What is a ganglion?
A ganglion is the most common lump found in the hand and they are benign lesions. A ganglion is best thought of as a sac (or cyst) arising from an adjacent joint capsule or tendon sheath. The cyst is filled with a thick jelly-like substance. A ganglion can arise from several areas in the hand and wrist, but the most common sites for presentation are:
- back of the wrist (figures 1 & 2)
Figure 1: typical appearance of s ganglion on the dorsal wrist.
Figure 2: a large ganglion on the back of the wrist.
- base of the thumb on the palmar side of the wrist (figure 3)
Figure 3: a lage ganglion on the palmar surface of the wrist.
- end finger joint (called a mucoid cyst - figure 4)
Figure 4: a large mucoid cyst at the end of the finger causing grooving of the fingernail
- base of the finger in the palm (called a flexor sheath or 'pearl' ganglion)
Despite being common ganglions, the exact cause remains uncertain. The most popular theory is that they form as part of a degenerative process of the tissue that is responsible for producing the synovial fluid which normally lubricates the joint of tendon sheath. The ganglion develops as this fluid accumulates outside the joint or tendon sheath in a sac or cyst. In mucoid cysts the ganglion develops as a consequence of underlying joint osteoarthritis and there may be pain on joint movement.
Symptoms and signs:
Ganglions usually present as a lump in one of the typical areas described above, which may be cosmetically unsightly. These lumps often do not cause any symptoms but they can be uncomfortable, painful or locally tender. They classically fluctuate in size, becoming bigger and smaller. Ganglions at the end of the finger can cause deformities of the fingernail and sometimes they spontaneously discharge releasing a clear jelly from the nail fold. When this happens a secondary infection may develop. Patients with flexor sheath (pearl) ganglions may experience discomfort in the palm when objects are gripped in the hand.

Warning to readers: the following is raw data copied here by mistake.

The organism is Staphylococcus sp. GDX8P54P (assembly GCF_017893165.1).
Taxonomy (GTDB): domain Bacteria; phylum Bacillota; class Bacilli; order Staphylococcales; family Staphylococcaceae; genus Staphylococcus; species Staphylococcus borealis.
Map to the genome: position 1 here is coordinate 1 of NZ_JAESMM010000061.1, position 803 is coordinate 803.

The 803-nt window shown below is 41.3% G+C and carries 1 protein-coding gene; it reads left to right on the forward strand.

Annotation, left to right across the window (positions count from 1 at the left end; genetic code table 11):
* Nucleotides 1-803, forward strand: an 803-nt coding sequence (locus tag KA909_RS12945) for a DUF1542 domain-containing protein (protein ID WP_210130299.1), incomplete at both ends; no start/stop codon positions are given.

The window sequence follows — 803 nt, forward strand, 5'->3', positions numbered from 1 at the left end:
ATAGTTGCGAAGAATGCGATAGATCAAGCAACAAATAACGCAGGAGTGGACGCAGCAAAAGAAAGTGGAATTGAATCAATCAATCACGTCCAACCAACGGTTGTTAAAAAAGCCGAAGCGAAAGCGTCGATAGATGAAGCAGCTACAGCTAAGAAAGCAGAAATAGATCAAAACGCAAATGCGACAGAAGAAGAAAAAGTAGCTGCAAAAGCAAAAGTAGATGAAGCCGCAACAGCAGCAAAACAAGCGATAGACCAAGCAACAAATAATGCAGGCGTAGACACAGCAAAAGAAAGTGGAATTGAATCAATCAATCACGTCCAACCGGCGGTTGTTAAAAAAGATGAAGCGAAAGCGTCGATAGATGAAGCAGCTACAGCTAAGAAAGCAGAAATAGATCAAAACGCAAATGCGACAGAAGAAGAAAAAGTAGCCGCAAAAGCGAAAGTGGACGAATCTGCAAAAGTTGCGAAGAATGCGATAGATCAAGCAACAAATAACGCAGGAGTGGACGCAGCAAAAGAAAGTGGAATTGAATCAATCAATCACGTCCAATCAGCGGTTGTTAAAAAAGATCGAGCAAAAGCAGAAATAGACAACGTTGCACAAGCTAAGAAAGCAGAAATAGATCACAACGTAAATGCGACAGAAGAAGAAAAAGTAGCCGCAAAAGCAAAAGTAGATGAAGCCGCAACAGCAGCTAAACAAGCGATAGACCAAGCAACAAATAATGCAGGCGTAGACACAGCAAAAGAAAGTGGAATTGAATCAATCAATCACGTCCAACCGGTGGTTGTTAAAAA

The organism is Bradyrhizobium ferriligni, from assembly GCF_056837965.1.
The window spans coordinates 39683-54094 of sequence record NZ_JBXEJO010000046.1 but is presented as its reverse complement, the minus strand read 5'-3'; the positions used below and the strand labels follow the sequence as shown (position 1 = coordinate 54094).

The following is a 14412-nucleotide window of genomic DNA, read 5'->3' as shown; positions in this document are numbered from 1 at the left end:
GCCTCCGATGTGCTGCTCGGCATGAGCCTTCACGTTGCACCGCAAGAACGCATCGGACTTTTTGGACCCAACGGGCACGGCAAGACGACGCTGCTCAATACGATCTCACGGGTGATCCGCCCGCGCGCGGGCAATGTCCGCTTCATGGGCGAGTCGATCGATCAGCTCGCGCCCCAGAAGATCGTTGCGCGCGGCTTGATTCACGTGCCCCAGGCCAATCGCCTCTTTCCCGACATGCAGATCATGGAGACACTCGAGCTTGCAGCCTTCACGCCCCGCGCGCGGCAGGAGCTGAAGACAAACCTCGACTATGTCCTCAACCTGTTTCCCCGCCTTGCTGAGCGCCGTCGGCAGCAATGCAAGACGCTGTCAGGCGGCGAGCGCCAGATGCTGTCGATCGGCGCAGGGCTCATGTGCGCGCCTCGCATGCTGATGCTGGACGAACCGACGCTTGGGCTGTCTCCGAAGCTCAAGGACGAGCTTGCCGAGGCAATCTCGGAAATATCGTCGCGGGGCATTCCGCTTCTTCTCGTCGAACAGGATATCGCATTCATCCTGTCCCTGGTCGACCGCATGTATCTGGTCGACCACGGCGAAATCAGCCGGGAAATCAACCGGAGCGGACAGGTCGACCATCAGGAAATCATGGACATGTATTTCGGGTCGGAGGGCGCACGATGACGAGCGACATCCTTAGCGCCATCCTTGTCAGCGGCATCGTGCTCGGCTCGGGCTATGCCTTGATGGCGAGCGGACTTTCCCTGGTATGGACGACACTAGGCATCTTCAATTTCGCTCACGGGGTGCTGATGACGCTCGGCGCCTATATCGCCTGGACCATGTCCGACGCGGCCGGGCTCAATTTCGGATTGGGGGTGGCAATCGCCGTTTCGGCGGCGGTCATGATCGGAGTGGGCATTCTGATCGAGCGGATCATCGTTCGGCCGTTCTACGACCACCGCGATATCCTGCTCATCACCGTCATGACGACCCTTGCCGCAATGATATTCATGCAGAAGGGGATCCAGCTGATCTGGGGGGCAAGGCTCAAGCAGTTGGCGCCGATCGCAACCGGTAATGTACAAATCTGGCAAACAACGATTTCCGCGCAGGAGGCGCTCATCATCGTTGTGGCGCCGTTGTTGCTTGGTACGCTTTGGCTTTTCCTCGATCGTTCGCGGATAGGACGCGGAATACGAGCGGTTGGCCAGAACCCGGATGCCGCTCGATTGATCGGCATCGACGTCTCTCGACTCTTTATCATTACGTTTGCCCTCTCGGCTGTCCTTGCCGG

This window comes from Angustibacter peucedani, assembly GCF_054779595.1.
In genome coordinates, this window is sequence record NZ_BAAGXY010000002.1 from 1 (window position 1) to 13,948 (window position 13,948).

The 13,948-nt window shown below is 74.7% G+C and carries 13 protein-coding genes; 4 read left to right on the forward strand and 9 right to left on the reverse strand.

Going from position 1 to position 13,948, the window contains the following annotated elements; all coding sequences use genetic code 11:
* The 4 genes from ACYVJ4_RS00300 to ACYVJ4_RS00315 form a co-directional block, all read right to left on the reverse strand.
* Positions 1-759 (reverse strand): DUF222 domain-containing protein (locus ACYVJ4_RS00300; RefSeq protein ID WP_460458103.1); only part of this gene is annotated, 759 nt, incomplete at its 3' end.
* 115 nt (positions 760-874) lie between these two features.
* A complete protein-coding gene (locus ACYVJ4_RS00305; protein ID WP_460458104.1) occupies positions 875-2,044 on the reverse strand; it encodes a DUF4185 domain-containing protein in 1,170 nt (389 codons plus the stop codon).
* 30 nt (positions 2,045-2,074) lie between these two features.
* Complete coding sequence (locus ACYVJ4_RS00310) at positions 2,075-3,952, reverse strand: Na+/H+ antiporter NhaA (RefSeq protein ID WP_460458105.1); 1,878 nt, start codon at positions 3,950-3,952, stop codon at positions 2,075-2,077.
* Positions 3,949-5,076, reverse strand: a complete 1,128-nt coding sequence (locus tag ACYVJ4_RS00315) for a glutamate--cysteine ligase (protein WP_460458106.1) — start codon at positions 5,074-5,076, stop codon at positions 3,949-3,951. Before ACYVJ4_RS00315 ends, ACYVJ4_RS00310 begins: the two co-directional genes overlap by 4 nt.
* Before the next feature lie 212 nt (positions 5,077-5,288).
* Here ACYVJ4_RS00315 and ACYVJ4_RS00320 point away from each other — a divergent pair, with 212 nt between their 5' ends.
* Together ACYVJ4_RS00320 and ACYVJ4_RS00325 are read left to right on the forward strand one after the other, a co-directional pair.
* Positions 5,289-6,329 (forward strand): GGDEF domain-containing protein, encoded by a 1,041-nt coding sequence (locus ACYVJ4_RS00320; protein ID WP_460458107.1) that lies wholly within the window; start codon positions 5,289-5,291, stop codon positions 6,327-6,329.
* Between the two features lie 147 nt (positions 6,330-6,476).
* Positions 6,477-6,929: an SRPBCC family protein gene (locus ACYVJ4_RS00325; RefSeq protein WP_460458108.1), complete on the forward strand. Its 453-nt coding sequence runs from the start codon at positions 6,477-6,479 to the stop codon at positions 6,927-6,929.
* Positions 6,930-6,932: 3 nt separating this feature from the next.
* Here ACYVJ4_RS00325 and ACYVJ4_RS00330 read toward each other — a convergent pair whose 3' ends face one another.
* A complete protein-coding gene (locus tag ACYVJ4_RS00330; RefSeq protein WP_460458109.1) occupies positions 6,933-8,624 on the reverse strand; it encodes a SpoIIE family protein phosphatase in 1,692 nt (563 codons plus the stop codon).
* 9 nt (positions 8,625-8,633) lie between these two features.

Your doctor will usually diagnose a ganglion without additional investigations. The lumps are typically hard to touch and often feel like a bony lump. They occur usually at the classical anatomical areas and if a torch is pushed up against the lump it permits the light passing through the substance (transilluminates). X-rays may be helpful in ganglions affecting the finger as there is often osteoarthritis present.
In some patients the ganglion can spontaneously disappear and no treatment is necessary. Other patients may be reassured that the lump is benign and may choose not to have any treatment. For those for whom the ganglion is either unsightly or painful, treatment is available.
It is possible to insert a needle into the ganglion and remove the jelly like contents (aspirate). This is a minor procedure, it confirms the diagnosis if there is any doubt and it removes the lump. The main problem with this treatment is that the lump is likely to come back in as many as 80% of cases.
Surgery is the most reliable method of removing the ganglion. The surgery is performed on an outpatient basis and the ganglions on the finger are removed using local anaesthesia. Ganglions on the wrist are usually removed either using general or regional anaesthesia (the local anaesthetic is injected into the shoulder region which temporarily makes the arm numb). The surgery is relatively minor taking 15-20 minutes. Following surgery, a light dressing is applied to protect the wound but early active movement of the fingers and thumb is encouraged. The dressing will remain for up to two weeks after the operation and it is recommended that the hand is kept dry during this period.
There are several recognised complications following surgery:
- wound infection (approximately 1%)
- there will be a visible scar which may be tender for a period
- stiffness of the fingers or wrist (uncommon)
- recurrence of the ganglion (up to 20%)
Most people do not have any problems after their surgery and the lump is permanently removed. One of the biggest problems is that the ganglion can return, which does not necessarily mean that the surgery was done badly. It most likely reflects the fact that the condition which caused the ganglion in the first place remains.
Patients can expect some discomfort from the incision for 4 - 6 weeks and discomfort from deep pressure for as long as several months. It is expected that a full recovery will be achieved within a few months after the surgery. Most people can return to their normal activities within 2-3 weeks of the surgery, although some people may restrict heavier activities for 4-6 weeks